Domina

The Women Who Made Imperial Rome

Guy de la Bédoyère

View Inside Price: $35.00


October 30, 2018
408 pages, 6 1/8 x 9 1/4
32 color illus. + 3 maps
ISBN: 9780300230307
Hardcover

A captivating popular history that shines a light on the notorious Julio-Claudian women who forged an empire?

Augustus, Tiberius, Caligula, Claudius, and Nero—these are the names history associates with the early Roman Empire. Yet, not a single one of these emperors was the blood son of his predecessor. In this captivating history, a prominent scholar of the era documents the Julio-Claudian women whose bloodline, ambition, and ruthlessness made it possible for the emperors’ line to continue.
 
Eminent scholar Guy de la Bédoyère, author of Praetorian, asserts that the women behind the scenes—including Livia, Octavia, and the elder and younger Agrippina—were the true backbone of the dynasty. De la Bédoyère draws on the accounts of ancient Roman historians to revisit a familiar time from a completely fresh vantage point. Anyone who enjoys I, Claudius will be fascinated by this study of dynastic power and gender interplay in ancient Rome.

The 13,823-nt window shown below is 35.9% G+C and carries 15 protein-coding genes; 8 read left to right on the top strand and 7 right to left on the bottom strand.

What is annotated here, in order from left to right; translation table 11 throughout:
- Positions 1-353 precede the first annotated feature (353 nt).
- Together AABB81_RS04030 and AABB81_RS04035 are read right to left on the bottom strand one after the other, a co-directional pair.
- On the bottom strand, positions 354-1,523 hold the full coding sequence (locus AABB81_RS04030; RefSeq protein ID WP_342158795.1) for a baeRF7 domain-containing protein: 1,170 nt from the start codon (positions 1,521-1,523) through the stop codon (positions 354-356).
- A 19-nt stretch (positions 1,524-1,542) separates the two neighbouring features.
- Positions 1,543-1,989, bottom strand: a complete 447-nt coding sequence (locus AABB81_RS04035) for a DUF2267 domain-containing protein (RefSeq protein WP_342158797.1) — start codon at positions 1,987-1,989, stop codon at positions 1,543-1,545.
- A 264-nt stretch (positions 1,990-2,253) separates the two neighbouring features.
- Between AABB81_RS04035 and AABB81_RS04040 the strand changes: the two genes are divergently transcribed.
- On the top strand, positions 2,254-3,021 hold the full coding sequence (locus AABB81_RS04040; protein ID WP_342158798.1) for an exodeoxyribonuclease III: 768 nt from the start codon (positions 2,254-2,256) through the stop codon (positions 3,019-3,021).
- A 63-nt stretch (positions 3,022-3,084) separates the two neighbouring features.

Guy de la Bédoyère is a fellow of the Society of Antiquaries and well known from television appearances. He lives in Grantham Lincs, UK.

“An illuminating and highly readable narrative about the role of women at the centre of imperial Rome – fascinating and important.”—Lesley Adkins, author of Handbook to Life In Ancient Rome

“In contrast to most histories of Rome which focus almost entirely on the exploits of its male emperors, Domina examines the women who partnered them in power, from the perfect Roman wives Livia and Octavia to Cleopatra, Agrippina the Younger and the trio of Severan Julias who all stepped far beyond tradition to dominate the Roman world.”—Joann Fletcher, The Story of Egypt

“Enjoyable, fluently written and well-balanced in approach. De la Bédoyère leaves no stone unturned by way of evidence, which he carefully evaluates with regard to its context and reliability.”—Pat Southern, author of The Roman Army

“A vital contribution to our knowledge and understanding of the lives of imperial women. Domina presents a nuanced assessment of the various forms of power and agency which women could wield and the ways in which Roman historians drew on gender ideologies both to praise and censure them. Fascinating.”—Katherine J. Lewis, author of Kingship and Masculinity in Late Medieval England